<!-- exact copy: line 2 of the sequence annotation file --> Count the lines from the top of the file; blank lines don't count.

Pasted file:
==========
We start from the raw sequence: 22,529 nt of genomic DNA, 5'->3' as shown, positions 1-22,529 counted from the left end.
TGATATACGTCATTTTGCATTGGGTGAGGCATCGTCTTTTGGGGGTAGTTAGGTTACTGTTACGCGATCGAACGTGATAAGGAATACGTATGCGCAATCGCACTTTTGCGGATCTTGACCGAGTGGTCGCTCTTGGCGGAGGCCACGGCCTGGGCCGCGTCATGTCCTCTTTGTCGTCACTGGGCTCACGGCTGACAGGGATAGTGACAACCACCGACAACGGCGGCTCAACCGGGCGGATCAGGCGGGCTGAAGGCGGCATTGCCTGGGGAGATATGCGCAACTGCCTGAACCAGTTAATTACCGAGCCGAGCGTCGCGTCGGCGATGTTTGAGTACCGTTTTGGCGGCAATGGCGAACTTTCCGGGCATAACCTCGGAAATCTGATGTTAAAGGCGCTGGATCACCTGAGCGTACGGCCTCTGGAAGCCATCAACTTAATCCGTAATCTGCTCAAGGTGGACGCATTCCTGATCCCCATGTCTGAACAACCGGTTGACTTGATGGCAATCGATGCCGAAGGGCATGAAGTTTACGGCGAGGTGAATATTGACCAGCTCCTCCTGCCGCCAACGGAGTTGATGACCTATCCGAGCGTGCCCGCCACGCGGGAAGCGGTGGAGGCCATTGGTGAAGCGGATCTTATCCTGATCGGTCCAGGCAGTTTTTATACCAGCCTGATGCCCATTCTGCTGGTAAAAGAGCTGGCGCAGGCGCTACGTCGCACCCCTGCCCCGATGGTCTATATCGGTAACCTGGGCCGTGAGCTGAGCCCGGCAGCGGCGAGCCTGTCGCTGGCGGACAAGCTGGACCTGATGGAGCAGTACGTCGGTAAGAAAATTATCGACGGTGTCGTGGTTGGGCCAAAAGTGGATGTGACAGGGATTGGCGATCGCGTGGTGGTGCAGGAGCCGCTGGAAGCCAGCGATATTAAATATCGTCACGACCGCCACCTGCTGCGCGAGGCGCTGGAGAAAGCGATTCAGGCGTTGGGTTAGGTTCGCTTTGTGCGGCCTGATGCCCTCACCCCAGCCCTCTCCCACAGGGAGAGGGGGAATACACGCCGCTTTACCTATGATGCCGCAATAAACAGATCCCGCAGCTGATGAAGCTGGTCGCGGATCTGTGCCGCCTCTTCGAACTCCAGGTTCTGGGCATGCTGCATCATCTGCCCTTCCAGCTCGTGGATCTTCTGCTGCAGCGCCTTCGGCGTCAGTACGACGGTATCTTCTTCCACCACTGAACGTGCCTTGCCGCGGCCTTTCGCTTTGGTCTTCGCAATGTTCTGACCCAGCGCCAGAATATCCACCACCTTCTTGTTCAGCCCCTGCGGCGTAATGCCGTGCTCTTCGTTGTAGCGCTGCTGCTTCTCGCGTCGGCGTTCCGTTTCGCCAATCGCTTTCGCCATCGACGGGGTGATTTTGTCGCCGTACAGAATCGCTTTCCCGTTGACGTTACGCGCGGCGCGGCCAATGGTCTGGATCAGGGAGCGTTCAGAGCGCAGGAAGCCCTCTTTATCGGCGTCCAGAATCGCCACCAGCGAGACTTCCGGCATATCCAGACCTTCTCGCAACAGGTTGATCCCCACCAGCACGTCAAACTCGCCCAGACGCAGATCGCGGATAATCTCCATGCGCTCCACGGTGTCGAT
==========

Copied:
TGATATACGTCATTTTGCATTGGGTGAGGCATCGTCTTTTGGGGGTAGTTAGGTTACTGTTACGCGATCGAACGTGATAAGGAATACGTATGCGCAATCGCACTTTTGCGGATCTTGACCGAGTGGTCGCTCTTGGCGGAGGCCACGGCCTGGGCCGCGTCATGTCCTCTTTGTCGTCACTGGGCTCACGGCTGACAGGGATAGTGACAACCACCGACAACGGCGGCTCAACCGGGCGGATCAGGCGGGCTGAAGGCGGCATTGCCTGGGGAGATATGCGCAACTGCCTGAACCAGTTAATTACCGAGCCGAGCGTCGCGTCGGCGATGTTTGAGTACCGTTTTGGCGGCAATGGCGAACTTTCCGGGCATAACCTCGGAAATCTGATGTTAAAGGCGCTGGATCACCTGAGCGTACGGCCTCTGGAAGCCATCAACTTAATCCGTAATCTGCTCAAGGTGGACGCATTCCTGATCCCCATGTCTGAACAACCGGTTGACTTGATGGCAATCGATGCCGAAGGGCATGAAGTTTACGGCGAGGTGAATATTGACCAGCTCCTCCTGCCGCCAACGGAGTTGATGACCTATCCGAGCGTGCCCGCCACGCGGGAAGCGGTGGAGGCCATTGGTGAAGCGGATCTTATCCTGATCGGTCCAGGCAGTTTTTATACCAGCCTGATGCCCATTCTGCTGGTAAAAGAGCTGGCGCAGGCGCTACGTCGCACCCCTGCCCCGATGGTCTATATCGGTAACCTGGGCCGTGAGCTGAGCCCGGCAGCGGCGAGCCTGTCGCTGGCGGACAAGCTGGACCTGATGGAGCAGTACGTCGGTAAGAAAATTATCGACGGTGTCGTGGTTGGGCCAAAAGTGGATGTGACAGGGATTGGCGATCGCGTGGTGGTGCAGGAGCCGCTGGAAGCCAGCGATATTAAATATCGTCACGACCGCCACCTGCTGCGCGAGGCGCTGGAGAAAGCGATTCAGGCGTTGGGTTAGGTTCGCTTTGTGCGGCCTGATGCCCTCACCCCAGCCCTCTCCCACAGGGAGAGGGGGAATACACGCCGCTTTACCTATGATGCCGCAATAAACAGATCCCGCAGCTGATGAAGCTGGTCGCGGATCTGTGCCGCCTCTTCGAACTCCAGGTTCTGGGCATGCTGCATCATCTGCCCTTCCAGCTCGTGGATCTTCTGCTGCAGCGCCTTCGGCGTCAGTACGACGGTATCTTCTTCCACCACTGAACGTGCCTTGCCGCGGCCTTTCGCTTTGGTCTTCGCAATGTTCTGACCCAGCGCCAGAATATCCACCACCTTCTTGTTCAGCCCCTGCGGCGTAATGCCGTGCTCTTCGTTGTAGCGCTGCTGCTTCTCGCGTCGGCGTTCCGTTTCGCCAATCGCTTTCGCCATCGACGGGGTGATTTTGTCGCCGTACAGAATCGCTTTCCCGTTGACGTTACGCGCGGCGCGGCCAATGGTCTGGATCAGGGAGCGTTCAGAGCGCAGGAAGCCCTCTTTATCGGCGTCCAGAATCGCCACCAGCGAGACTTCCGGCATATCCAGACCTTCTCGCAACAGGTTGATCCCCACCAGCACGTCAAACTCGCCCAGACGCAGATCGCGGATAATCTCCATGCGCTCCACGGTGTCGAT